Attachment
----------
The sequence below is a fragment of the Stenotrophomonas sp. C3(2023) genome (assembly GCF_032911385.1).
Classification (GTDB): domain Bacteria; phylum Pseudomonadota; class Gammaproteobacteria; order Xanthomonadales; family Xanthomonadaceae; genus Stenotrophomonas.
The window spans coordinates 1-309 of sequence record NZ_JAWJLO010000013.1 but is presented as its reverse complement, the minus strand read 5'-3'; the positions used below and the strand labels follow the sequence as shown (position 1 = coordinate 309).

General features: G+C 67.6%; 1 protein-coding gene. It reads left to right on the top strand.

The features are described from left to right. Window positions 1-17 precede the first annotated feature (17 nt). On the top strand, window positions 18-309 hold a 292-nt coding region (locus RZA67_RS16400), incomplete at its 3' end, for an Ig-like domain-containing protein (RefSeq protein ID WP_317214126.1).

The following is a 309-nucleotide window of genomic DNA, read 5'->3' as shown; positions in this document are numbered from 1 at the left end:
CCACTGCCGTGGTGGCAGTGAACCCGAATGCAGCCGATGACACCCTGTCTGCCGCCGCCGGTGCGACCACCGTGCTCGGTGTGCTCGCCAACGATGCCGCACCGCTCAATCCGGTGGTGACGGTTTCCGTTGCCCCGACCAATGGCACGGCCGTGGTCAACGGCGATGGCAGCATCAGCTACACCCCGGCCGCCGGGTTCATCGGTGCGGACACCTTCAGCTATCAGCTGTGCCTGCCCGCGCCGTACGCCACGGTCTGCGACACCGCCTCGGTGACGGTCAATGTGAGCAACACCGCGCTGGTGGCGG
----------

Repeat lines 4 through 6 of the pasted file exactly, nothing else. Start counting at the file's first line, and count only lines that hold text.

General features: G+C 67.6%; 1 protein-coding gene. It reads left to right on the top strand.

The features are described from left to right. Window positions 1-17 precede the first annotated feature (17 nt). On the top strand, window positions 18-309 hold a 292-nt coding region (locus RZA67_RS16400), incomplete at its 3' end, for an Ig-like domain-containing protein (RefSeq protein ID WP_317214126.1).

The following is a 309-nucleotide window of genomic DNA, read 5'->3' as shown; positions in this document are numbered from 1 at the left end: